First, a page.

The Dos and Don’ts of Association Onboarding
SET A BUDGET. Statistics show that it costs 7x more to obtain a new member than to retain a current one, and that first-year members have the lowest renewal rates. New-member onboarding is a process that is clearly worth investing in, and with some planning and organization, it will make a big difference in an association’s success.
The above-referenced research shows that organizations that earmark as little as 1% of their budget for onboarding have higher renewal rates. Bigger organizations tend to set aside more. Regardless of size, chambers should commit something. After all, something is better than nothing.
CHOOSE AN ONBOARDING LEADER.
Delegate a specific staff member to oversee the onboarding process and ensure they are actually given the time to do it right.
SET A TOUCHPOINT SCHEDULE.
It is the foundation of the onboarding process. Be sure to set a timeline. Statistics from the study show that a 12-month schedule yields the strongest results. The argument can be made that the second half of the schedule is more important than the first. When the new-member glow fades, keeping the chamber top-of-mind can make all the difference in retention rates. Consider a 2- to 3-year schedule. Why not?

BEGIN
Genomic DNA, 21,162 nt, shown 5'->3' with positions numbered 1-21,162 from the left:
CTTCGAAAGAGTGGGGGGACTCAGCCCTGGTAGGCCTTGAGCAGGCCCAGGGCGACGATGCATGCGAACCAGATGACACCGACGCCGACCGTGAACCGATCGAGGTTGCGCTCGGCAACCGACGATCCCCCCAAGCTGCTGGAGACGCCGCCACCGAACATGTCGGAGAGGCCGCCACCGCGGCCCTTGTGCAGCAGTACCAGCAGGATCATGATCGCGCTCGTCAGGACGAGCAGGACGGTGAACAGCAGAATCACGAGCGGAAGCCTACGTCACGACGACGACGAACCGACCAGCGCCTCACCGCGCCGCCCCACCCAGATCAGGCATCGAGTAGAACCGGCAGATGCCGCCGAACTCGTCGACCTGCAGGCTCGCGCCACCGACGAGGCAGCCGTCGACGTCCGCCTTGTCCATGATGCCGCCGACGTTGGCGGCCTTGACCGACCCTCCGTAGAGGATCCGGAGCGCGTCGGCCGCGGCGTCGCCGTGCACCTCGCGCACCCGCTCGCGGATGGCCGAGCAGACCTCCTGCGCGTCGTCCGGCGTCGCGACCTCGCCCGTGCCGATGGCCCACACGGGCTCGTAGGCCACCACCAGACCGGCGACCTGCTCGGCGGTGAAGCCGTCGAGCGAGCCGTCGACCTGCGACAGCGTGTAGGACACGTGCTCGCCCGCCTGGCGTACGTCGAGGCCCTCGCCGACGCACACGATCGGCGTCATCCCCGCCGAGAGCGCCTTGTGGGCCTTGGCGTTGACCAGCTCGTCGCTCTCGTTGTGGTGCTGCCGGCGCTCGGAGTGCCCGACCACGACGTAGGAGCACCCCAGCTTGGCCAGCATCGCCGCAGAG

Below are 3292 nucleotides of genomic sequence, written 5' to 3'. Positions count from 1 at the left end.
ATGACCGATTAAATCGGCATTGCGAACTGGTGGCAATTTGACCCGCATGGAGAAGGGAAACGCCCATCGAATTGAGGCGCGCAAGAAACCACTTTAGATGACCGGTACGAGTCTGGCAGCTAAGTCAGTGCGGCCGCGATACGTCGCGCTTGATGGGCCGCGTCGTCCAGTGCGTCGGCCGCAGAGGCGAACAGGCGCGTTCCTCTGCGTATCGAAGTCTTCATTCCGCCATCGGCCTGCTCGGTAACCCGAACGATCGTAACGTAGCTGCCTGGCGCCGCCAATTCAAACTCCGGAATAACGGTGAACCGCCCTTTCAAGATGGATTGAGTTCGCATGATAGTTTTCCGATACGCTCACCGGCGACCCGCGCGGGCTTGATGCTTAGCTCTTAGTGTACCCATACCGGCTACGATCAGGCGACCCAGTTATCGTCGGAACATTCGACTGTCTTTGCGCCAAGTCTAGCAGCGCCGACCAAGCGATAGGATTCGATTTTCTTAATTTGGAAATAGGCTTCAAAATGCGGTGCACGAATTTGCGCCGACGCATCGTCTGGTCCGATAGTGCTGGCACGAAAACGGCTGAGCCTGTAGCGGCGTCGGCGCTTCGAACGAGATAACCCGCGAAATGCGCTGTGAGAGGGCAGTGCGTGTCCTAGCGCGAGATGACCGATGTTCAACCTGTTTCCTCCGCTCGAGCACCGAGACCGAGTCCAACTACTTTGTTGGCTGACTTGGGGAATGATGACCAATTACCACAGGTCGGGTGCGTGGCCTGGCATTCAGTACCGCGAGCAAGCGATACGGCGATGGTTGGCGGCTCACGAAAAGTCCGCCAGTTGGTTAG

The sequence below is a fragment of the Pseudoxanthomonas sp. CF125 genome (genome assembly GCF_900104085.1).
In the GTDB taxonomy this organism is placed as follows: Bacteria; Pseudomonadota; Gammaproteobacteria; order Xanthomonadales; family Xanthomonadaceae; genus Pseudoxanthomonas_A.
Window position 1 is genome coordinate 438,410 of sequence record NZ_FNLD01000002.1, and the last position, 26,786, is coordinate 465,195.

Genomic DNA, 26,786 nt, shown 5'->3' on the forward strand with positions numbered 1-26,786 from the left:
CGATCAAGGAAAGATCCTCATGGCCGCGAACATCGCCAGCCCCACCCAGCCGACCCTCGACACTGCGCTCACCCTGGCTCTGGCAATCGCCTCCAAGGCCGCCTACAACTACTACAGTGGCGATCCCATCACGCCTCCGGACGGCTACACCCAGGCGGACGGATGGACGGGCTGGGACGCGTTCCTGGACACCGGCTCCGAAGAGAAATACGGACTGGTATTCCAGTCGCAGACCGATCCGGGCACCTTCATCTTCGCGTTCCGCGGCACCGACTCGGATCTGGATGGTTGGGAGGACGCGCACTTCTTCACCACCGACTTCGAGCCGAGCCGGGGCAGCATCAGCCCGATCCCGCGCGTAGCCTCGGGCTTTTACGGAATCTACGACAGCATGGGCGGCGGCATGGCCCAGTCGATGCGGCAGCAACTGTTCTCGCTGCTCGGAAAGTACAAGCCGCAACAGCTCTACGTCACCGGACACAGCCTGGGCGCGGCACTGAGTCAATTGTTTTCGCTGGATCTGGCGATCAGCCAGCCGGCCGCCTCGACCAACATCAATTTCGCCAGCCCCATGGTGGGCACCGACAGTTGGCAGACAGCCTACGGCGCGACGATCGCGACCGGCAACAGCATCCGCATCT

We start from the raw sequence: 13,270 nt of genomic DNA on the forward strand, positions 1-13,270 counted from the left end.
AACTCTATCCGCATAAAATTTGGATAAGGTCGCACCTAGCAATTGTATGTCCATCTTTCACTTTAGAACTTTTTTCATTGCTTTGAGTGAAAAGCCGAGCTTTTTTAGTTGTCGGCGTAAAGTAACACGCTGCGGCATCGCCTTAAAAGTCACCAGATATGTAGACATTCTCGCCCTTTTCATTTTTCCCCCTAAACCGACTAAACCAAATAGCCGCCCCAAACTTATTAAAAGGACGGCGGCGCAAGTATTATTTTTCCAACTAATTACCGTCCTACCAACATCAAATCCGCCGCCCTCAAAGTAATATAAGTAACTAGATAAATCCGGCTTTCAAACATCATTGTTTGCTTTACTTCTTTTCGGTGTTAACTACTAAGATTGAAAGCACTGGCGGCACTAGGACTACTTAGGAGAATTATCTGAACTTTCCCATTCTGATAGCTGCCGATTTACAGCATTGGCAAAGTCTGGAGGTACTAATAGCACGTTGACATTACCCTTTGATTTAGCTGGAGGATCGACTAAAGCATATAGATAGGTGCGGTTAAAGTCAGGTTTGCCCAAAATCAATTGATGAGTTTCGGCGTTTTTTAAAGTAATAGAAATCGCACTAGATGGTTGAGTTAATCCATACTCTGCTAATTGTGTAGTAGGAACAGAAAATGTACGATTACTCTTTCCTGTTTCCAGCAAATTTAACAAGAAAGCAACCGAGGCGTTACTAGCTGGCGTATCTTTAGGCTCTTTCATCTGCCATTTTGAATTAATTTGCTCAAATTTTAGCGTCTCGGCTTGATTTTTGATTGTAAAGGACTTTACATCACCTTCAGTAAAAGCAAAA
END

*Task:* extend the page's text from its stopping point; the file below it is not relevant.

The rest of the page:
BE REAL. Chambers are composed of people. People interact with other people. Be a person, not just an organization to members. Even mass communications should have a human touch. Keeping things conversational and maybe even informal can convey a more personal feel.
Check back soon for the next post about avoiding Member Onboarding Pitfalls.SEE ALSO: How to Avoid Pitfalls of New Member Onboarding